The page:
Lets pretend that Mars was a bit larger, so the gravity could hold on to the water and possible atmosphere, and then play along with the accidents that happened on earth happened at a similar tact.

Somewhere between when the telescopes appears and now we gaze at mars and see people just as us looking back.

What changes and impacts on space-faring would that make? The drive to meet those other people there.

EDIT: Removed irrelevant information.

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    $\begingroup$ I very much doubt that 16th century telescopes can see enough detail of mars to prove life. $\endgroup$ Commented Feb 16, 2015 at 12:41
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    $\begingroup$ @ratchetfreak lets play the game anyway. $\endgroup$ Commented Feb 16, 2015 at 12:45
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    $\begingroup$ @Magic-Mouse If you are going to insist on telescopes with magical properties, you should at least enumerate what some of the magical properties are. $\endgroup$
    – TylerH
    Commented Feb 16, 2015 at 16:01
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    $\begingroup$ 16th century telescopes may have been sufficient to see artificial lights on the dark side of a planet. $\endgroup$
    – Monty Wild
    Commented Feb 16, 2015 at 23:55
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    $\begingroup$ @MontyWild This is the most interesting thought here. In previous decades/centuries we had observed nothing but clouds on Venus, and from that one opaque observation derived everything from industrial civilization to vast jungles teeming with life. Oops. Observation of artificial light would prompt at least as varied and inaccurate proposed explanations -- whether these drove an interest in exploration, though, is an entirely different discussion. But this is the best place to start, and we can research our own reactions to observations of Venus for actual background. $\endgroup$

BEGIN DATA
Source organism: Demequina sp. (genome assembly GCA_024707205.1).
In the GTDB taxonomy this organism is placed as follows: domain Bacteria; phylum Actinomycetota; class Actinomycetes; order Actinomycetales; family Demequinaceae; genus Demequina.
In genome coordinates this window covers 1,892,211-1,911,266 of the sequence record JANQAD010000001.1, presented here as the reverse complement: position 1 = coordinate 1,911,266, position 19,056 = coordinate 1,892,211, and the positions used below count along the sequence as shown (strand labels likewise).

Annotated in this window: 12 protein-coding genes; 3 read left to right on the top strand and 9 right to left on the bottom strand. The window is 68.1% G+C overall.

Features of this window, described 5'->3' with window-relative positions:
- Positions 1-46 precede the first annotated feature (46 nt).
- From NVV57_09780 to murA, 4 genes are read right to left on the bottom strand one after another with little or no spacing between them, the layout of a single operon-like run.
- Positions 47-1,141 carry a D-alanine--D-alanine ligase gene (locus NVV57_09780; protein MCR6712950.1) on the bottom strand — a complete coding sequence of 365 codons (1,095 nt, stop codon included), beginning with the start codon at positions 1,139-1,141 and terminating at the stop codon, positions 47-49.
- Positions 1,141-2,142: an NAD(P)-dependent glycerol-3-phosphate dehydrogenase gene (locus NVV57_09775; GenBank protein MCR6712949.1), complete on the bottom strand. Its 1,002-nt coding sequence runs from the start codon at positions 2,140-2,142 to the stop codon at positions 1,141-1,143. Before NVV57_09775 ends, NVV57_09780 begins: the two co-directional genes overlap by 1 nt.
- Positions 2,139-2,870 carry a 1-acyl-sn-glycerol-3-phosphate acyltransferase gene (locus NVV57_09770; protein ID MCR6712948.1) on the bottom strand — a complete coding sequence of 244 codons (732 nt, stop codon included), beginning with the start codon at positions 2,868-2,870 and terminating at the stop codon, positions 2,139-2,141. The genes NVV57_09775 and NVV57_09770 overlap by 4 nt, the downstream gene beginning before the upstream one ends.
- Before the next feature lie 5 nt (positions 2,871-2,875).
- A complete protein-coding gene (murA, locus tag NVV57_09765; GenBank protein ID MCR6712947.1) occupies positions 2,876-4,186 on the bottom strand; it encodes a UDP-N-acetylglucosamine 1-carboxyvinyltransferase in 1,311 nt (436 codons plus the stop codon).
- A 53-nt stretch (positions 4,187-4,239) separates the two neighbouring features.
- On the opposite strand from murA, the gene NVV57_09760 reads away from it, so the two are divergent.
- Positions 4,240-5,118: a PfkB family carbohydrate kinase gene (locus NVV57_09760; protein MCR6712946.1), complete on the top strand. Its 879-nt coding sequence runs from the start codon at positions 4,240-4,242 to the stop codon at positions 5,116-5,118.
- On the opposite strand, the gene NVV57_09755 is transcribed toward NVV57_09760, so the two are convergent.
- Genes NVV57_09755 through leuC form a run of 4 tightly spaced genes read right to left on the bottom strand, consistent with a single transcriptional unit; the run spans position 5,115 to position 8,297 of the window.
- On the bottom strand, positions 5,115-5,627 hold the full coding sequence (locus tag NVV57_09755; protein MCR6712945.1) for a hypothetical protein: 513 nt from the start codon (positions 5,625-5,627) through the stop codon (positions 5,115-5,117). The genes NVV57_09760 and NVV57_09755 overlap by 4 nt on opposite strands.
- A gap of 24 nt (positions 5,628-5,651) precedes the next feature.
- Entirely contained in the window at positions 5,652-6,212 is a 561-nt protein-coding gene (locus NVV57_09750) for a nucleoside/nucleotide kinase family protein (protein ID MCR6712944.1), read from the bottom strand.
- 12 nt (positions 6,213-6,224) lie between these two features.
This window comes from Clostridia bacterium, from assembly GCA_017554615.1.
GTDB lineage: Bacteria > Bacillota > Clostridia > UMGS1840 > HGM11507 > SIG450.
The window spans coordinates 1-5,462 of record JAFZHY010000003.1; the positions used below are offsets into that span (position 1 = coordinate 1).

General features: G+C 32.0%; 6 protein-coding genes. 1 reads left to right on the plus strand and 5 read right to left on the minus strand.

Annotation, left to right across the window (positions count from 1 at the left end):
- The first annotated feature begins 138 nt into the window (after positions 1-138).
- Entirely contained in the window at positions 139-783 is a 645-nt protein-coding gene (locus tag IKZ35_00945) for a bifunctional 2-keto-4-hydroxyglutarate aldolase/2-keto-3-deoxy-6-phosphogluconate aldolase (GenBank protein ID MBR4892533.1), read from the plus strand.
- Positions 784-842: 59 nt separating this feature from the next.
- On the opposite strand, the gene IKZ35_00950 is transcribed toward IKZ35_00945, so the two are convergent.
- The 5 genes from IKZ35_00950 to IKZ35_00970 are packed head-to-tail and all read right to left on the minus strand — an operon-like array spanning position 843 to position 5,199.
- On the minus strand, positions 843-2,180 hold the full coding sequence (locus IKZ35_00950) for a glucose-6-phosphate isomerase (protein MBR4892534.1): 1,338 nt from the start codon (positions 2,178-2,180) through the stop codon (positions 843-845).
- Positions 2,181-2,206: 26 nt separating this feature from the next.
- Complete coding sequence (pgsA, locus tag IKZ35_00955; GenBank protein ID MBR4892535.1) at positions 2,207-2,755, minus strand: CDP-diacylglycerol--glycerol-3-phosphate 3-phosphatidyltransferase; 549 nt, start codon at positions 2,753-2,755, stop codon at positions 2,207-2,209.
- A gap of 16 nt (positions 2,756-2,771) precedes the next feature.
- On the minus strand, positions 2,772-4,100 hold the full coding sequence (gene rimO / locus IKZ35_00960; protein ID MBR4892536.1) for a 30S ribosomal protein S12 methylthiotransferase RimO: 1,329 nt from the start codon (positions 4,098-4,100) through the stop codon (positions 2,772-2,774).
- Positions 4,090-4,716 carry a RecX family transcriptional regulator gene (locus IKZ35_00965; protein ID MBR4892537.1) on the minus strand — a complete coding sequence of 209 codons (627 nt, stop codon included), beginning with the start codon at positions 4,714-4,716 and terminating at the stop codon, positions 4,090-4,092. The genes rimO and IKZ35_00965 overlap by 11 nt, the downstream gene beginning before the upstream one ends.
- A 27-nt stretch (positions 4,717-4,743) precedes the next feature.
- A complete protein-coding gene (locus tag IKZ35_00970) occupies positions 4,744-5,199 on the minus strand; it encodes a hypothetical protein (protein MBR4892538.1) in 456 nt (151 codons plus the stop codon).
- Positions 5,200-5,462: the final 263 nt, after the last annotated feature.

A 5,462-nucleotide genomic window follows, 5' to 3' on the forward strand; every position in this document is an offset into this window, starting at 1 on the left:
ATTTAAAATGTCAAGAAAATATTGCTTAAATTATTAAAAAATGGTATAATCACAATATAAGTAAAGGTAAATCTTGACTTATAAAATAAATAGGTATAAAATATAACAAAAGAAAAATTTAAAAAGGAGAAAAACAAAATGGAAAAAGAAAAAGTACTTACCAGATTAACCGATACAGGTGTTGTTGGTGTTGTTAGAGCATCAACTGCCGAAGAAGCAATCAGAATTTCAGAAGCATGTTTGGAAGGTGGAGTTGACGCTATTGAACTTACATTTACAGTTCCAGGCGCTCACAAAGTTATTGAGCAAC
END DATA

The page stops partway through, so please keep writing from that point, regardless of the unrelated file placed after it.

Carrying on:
– zxq9
    Commented Feb 17, 2015 at 6:27

5 Answers 5


First of all it would eliminate the question whether or not we are alone in space. Although, even with a very similar setup it is highly unlikely that two completely isolated species evolved in a similar time frame to similar extents of intelligence and such.

But ignoring that point: if in your setup this has happened, i think we (or they) would by now have built ships to go to mars. And long before that we will have tried to communicate with the Martians. We might have used something as simple as Morse signs with a big enough lamp.

I guess, if we do not take into account the possibility of sharing technologies via Morse code (or other communications technology), right after the moon missions the building of a mars going ship would have started, in even a bigger space race than the early cold war times brought forth, since prestige and potential profit from being the first to meet the Martians in person would have been huge.

Since all doubt of achieving anything "useful" would thus have been eliminated, it would have been almost trivial to convince the general public to cough up the tax money for that project.

Finally, the prospect of profit would most likely result in a higher risk tolerance than we encounter for current mars projects, which should again result in speeding up the projects.

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    $\begingroup$ please add the extra space for better readability. $\endgroup$ Commented Feb 16, 2015 at 14:26
  • $\begingroup$ Sorry, done that. $\endgroup$
    – Burki
    Commented Feb 16, 2015 at 14:48
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    $\begingroup$ Also, there's roughly a 50% chance that they come to us before we come to them. $\endgroup$
    – Sanchises
    Commented Feb 16, 2015 at 20:22

Ok, I'll play, but I will also list a few reasons why this would be a wildly unlikely scenario at the end.